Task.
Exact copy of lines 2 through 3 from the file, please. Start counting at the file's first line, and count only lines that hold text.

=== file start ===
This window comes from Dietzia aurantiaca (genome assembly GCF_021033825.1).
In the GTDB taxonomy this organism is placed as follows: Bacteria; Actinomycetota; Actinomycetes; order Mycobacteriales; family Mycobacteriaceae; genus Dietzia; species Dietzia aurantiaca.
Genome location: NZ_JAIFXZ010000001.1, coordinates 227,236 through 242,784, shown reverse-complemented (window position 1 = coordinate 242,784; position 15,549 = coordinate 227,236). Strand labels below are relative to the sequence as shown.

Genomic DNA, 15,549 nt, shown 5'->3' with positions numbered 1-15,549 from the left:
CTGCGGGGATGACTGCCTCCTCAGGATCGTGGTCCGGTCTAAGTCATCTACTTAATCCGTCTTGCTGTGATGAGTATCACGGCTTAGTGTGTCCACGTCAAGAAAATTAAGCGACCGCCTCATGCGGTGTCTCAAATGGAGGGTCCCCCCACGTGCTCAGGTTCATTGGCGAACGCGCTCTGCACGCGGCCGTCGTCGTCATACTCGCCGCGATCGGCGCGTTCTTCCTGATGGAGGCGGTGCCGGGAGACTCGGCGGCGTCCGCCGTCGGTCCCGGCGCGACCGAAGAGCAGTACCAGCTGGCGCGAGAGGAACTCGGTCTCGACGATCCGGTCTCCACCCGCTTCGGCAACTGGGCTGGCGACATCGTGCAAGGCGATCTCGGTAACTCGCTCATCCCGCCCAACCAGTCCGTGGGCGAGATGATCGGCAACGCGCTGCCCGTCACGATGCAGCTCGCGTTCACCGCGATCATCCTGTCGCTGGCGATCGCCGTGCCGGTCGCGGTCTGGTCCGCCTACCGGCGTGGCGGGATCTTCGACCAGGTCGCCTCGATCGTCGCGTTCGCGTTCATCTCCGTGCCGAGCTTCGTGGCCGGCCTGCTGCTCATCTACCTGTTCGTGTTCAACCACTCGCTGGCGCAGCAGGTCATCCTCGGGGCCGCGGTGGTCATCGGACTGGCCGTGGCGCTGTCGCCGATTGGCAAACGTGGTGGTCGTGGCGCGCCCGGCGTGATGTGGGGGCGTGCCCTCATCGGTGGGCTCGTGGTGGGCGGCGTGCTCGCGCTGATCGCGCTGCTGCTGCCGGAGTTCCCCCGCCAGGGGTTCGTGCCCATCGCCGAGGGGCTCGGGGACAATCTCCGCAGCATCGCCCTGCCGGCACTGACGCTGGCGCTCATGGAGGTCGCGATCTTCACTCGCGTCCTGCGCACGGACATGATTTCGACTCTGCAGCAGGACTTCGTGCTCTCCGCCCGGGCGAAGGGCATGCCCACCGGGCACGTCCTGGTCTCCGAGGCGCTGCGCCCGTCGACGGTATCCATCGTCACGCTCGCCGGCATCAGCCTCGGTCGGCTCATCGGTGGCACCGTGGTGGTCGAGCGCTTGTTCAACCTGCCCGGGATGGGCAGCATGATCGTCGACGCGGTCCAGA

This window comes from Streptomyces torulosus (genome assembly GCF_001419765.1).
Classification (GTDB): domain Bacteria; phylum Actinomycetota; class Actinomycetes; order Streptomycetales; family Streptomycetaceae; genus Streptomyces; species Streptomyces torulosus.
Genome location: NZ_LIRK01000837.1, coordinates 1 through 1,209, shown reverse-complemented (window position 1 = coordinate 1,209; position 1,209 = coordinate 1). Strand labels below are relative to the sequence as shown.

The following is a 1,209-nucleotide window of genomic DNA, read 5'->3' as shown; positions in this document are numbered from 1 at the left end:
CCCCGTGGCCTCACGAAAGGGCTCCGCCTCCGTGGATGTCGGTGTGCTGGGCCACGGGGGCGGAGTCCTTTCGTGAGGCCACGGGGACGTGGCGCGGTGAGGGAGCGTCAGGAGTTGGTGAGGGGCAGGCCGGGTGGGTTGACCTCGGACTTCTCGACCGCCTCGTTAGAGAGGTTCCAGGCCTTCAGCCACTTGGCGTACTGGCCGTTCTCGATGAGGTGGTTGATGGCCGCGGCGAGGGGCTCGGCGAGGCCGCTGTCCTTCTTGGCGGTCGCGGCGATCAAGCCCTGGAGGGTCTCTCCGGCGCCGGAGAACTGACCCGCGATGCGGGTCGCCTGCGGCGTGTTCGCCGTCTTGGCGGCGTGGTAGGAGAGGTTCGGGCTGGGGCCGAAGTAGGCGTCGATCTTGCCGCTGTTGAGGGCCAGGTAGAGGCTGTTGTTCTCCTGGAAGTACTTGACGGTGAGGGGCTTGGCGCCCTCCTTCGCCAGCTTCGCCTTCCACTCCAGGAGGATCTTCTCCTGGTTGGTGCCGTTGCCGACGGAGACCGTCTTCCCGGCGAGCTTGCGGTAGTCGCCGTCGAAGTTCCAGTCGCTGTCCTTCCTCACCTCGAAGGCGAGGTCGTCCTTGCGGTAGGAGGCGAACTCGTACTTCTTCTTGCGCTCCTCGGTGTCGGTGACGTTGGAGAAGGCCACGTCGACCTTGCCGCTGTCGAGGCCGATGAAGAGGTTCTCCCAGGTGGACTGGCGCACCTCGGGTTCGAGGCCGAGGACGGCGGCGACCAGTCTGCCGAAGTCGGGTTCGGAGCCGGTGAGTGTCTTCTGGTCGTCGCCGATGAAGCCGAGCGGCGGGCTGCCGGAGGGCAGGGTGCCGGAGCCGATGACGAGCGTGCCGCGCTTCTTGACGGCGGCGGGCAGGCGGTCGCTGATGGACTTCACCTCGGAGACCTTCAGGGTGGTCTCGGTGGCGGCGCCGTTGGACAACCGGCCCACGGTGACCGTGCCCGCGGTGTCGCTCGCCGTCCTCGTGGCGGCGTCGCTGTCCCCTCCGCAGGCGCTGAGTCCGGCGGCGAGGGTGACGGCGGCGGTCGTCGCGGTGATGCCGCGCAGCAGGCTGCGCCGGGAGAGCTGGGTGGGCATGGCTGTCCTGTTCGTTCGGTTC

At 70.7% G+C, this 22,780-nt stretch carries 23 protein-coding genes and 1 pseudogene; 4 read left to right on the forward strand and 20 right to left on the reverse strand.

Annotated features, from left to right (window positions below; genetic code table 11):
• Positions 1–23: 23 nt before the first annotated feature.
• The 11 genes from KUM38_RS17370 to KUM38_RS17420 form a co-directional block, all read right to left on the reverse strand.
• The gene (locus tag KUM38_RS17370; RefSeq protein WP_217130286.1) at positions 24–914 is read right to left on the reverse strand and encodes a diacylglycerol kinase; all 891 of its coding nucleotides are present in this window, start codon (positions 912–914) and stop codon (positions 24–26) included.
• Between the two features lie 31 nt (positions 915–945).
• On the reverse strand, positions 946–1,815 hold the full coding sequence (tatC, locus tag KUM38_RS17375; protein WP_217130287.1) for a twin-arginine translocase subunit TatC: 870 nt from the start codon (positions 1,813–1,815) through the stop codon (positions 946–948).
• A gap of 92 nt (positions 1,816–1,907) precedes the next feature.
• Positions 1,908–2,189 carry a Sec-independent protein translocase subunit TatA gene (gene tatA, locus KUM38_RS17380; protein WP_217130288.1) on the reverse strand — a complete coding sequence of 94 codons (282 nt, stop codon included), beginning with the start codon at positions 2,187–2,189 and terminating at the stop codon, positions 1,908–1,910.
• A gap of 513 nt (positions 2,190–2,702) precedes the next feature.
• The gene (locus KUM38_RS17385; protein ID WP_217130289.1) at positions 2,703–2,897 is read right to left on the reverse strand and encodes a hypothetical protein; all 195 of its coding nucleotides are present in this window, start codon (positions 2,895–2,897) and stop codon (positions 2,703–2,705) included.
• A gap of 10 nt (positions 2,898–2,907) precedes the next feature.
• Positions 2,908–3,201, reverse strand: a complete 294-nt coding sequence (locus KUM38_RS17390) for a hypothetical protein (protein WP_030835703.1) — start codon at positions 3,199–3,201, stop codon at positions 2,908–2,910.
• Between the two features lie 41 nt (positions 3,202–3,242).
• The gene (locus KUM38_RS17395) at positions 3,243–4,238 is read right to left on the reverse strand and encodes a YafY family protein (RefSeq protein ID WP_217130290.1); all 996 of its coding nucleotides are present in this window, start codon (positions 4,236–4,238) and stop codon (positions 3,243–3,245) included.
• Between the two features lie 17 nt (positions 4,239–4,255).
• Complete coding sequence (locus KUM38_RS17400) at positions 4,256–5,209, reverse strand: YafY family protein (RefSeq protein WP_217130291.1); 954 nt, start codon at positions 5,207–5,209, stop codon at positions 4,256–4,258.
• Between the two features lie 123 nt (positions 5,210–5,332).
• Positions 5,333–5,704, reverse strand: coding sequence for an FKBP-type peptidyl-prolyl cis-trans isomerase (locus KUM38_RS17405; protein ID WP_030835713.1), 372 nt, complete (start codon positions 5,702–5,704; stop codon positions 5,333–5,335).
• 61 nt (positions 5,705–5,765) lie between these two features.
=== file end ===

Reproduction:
In the GTDB taxonomy this organism is placed as follows: Bacteria; Actinomycetota; Actinomycetes; order Mycobacteriales; family Mycobacteriaceae; genus Dietzia; species Dietzia aurantiaca.
Genome location: NZ_JAIFXZ010000001.1, coordinates 227,236 through 242,784, shown reverse-complemented (window position 1 = coordinate 242,784; position 15,549 = coordinate 227,236). Strand labels below are relative to the sequence as shown.